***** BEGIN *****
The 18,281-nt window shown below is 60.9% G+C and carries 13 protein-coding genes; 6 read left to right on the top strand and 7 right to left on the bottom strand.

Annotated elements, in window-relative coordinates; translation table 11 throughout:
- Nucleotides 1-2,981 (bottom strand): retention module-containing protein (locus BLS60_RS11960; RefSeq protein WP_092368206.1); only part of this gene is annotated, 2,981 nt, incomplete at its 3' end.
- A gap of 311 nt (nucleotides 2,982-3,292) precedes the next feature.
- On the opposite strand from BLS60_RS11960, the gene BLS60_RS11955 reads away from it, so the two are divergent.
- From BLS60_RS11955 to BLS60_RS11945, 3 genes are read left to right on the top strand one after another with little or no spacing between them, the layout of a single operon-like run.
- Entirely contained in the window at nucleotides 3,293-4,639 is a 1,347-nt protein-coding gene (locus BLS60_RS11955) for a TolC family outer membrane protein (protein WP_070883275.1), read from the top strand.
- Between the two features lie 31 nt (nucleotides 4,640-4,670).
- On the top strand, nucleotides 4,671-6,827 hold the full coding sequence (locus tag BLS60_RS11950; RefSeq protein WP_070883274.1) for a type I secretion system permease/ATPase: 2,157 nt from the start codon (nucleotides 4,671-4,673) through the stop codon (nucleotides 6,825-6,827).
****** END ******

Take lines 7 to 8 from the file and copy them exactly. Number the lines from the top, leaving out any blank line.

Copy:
- Entirely contained in the window at nucleotides 3,293-4,639 is a 1,347-nt protein-coding gene (locus BLS60_RS11955) for a TolC family outer membrane protein (protein WP_070883275.1), read from the top strand.
- Between the two features lie 31 nt (nucleotides 4,640-4,670).